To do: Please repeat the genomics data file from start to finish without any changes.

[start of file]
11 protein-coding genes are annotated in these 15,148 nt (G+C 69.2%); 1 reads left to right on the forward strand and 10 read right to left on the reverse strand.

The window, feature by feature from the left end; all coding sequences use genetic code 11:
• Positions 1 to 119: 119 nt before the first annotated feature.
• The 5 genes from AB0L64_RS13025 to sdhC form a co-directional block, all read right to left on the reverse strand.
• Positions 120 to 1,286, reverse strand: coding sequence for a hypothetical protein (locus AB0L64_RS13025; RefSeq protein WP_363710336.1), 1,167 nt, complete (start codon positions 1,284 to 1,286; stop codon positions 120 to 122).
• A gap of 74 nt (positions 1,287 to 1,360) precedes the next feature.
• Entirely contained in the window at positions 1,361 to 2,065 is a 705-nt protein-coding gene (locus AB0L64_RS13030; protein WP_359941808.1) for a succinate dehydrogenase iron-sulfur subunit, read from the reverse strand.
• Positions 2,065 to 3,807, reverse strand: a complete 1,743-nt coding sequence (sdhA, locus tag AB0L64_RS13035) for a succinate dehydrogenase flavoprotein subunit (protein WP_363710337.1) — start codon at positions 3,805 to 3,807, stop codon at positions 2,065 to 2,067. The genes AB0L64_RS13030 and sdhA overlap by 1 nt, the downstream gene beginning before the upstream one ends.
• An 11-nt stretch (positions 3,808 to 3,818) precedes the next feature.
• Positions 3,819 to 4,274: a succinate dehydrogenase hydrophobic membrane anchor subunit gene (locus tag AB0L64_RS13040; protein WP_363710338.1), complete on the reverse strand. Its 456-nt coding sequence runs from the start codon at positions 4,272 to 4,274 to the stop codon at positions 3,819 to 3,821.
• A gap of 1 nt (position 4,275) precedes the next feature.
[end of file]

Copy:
11 protein-coding genes are annotated in these 15,148 nt (G+C 69.2%); 1 reads left to right on the forward strand and 10 read right to left on the reverse strand.

The window, feature by feature from the left end; all coding sequences use genetic code 11:
• Positions 1 to 119: 119 nt before the first annotated feature.
• The 5 genes from AB0L64_RS13025 to sdhC form a co-directional block, all read right to left on the reverse strand.
• Positions 120 to 1,286, reverse strand: coding sequence for a hypothetical protein (locus AB0L64_RS13025; RefSeq protein WP_363710336.1), 1,167 nt, complete (start codon positions 1,284 to 1,286; stop codon positions 120 to 122).
• A gap of 74 nt (positions 1,287 to 1,360) precedes the next feature.
• Entirely contained in the window at positions 1,361 to 2,065 is a 705-nt protein-coding gene (locus AB0L64_RS13030; protein WP_359941808.1) for a succinate dehydrogenase iron-sulfur subunit, read from the reverse strand.
• Positions 2,065 to 3,807, reverse strand: a complete 1,743-nt coding sequence (sdhA, locus tag AB0L64_RS13035) for a succinate dehydrogenase flavoprotein subunit (protein WP_363710337.1) — start codon at positions 3,805 to 3,807, stop codon at positions 2,065 to 2,067. The genes AB0L64_RS13030 and sdhA overlap by 1 nt, the downstream gene beginning before the upstream one ends.
• An 11-nt stretch (positions 3,808 to 3,818) precedes the next feature.
• Positions 3,819 to 4,274: a succinate dehydrogenase hydrophobic membrane anchor subunit gene (locus tag AB0L64_RS13040; protein WP_363710338.1), complete on the reverse strand. Its 456-nt coding sequence runs from the start codon at positions 4,272 to 4,274 to the stop codon at positions 3,819 to 3,821.
• A gap of 1 nt (position 4,275) precedes the next feature.